Research shows that supplementing with creatine during training can enhance lean body mass. Healthy but sedentary female volunteers who did resistance training and took creatine experienced greater increases in their lean mass and strength in the muscle groups that were trained compared to the group that did resistance training alone. [6]

High-intensity exercise performance

Training at high intensities can be challenging for some people who follow the keto diet. This is also true for those who are new to the diet. If you prefer high-intensity exercise on keto, the good news is that creatine helps produce and replenish your ATP (the energy-carrying molecule in your cells). That way, your muscles have more energy to sustain your workouts. [7]

Recovery from intense training

Another reason to supplement with creatine while on keto is that it speeds up muscle recovery due to exercise. Among fourteen male participants, creatine monohydrate led to significant improvements in the rate of recovery of their knee extensor muscle function. [8]

Creatine can be very helpful for low-carb dieters whose glycogen stores are depleted, especially after an exercise. It’s common practice among athletes to consume carbohydrates to promote post-workout recovery by replenishing muscle glycogen. [9]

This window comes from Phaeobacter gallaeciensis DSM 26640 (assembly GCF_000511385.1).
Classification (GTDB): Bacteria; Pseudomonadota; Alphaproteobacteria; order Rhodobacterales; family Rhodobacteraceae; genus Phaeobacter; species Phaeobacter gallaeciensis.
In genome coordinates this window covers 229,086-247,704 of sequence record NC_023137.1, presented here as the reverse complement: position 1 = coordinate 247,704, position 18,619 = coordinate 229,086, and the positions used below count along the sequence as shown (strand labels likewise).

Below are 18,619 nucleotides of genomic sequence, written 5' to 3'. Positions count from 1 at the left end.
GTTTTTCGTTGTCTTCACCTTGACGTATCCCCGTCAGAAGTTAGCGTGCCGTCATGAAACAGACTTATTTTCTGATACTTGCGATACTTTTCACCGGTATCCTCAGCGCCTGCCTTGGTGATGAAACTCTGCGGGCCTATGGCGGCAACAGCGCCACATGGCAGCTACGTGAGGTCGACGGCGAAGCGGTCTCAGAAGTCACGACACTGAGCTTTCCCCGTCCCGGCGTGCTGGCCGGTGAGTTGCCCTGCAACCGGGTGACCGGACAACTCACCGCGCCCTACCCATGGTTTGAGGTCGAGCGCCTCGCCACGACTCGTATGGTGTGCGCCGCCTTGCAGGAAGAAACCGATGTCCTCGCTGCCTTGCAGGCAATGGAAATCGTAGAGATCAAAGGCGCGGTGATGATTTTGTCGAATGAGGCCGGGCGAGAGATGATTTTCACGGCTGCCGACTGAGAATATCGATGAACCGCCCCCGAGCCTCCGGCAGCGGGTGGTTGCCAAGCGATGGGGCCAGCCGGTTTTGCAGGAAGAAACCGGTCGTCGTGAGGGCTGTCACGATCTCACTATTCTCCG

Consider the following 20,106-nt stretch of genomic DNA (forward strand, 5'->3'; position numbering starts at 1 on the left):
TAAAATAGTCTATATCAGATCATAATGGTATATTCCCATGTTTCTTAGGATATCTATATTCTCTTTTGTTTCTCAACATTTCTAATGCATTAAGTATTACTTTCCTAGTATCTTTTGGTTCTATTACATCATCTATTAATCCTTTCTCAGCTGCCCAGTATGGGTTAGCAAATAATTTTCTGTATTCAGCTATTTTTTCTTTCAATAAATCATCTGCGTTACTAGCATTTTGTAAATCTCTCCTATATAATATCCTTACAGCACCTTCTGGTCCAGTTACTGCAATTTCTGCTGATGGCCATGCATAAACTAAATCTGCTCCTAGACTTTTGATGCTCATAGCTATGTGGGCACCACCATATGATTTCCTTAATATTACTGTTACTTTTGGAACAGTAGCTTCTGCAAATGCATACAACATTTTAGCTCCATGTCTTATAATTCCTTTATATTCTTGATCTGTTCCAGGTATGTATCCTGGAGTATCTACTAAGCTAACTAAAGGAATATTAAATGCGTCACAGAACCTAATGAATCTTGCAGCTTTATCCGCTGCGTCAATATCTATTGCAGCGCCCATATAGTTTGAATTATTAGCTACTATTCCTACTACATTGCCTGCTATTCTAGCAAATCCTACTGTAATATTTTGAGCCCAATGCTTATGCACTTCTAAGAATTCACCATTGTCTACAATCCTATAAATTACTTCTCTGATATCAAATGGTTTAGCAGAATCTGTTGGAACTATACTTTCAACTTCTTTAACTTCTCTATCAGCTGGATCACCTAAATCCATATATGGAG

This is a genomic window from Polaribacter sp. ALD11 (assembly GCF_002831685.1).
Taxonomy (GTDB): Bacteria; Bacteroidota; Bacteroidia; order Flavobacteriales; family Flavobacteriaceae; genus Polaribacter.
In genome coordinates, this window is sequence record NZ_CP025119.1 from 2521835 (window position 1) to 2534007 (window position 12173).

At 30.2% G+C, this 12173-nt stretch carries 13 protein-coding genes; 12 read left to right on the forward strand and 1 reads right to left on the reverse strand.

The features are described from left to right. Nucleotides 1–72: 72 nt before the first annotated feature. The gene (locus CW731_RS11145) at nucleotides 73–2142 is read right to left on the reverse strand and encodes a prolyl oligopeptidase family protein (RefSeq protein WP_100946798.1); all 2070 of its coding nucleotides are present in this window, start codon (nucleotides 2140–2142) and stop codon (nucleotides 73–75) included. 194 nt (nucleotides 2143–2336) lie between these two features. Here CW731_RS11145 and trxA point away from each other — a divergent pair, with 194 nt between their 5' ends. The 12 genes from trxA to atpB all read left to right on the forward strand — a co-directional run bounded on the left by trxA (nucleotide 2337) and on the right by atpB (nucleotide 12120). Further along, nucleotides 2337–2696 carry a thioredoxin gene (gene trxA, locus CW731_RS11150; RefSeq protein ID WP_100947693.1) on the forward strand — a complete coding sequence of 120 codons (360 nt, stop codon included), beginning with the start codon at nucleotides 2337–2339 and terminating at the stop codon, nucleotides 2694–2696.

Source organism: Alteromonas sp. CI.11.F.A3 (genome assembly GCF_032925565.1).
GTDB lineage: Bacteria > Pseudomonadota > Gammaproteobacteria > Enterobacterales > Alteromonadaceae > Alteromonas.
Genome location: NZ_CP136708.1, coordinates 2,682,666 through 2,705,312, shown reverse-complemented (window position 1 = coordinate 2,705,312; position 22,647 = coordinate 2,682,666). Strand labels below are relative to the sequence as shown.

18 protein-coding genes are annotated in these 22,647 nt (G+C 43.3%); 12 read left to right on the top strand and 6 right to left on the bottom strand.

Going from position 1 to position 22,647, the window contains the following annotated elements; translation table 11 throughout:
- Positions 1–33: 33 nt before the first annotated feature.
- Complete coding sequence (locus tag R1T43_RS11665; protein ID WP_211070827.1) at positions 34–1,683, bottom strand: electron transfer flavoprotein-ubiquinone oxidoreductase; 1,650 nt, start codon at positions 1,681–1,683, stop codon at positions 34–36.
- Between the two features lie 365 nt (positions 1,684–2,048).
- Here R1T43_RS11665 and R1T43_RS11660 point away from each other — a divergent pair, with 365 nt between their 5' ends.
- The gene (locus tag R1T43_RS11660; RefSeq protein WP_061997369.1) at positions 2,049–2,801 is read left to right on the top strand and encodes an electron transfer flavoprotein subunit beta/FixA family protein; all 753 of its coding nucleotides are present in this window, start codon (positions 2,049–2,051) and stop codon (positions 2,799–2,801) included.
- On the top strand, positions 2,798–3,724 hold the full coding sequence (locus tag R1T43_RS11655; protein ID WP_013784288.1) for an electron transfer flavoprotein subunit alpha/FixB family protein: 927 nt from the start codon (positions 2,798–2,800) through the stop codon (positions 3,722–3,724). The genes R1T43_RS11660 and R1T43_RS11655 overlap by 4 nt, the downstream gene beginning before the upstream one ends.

Taking creatine may serve as an alternative to post-workout carbs or it may be taken with carbs based on your daily carb limit on keto, which is up to 50 grams.  

May improve lipid profile 

The keto diet leads to healthy cholesterol levels by increasing HDL and decreasing triglycerides. [10] There’s also growing evidence that creatine monohydrate supplementation lowers triglycerides and may even reduce fat accumulation in the liver, helping individuals with fatty liver and non-alcoholic liver disease. [11]

How to Take Creatine on Keto

Drinking creatine while on keto

If you’re interested in taking creatine for the reasons stated above, the recommended dose is 5 grams (or 0.3 g/kg body weight) of creatine per day. [12] Take it within 30 minutes of working out OR immediately after working out. If you prefer before AND after a workout, split the dose so that you take the first half prior to a session and the second half afterward.

As mentioned earlier in this article, one way to maximize creatine uptake is to consume creatine with electrolytes (sodium, potassium, and magnesium).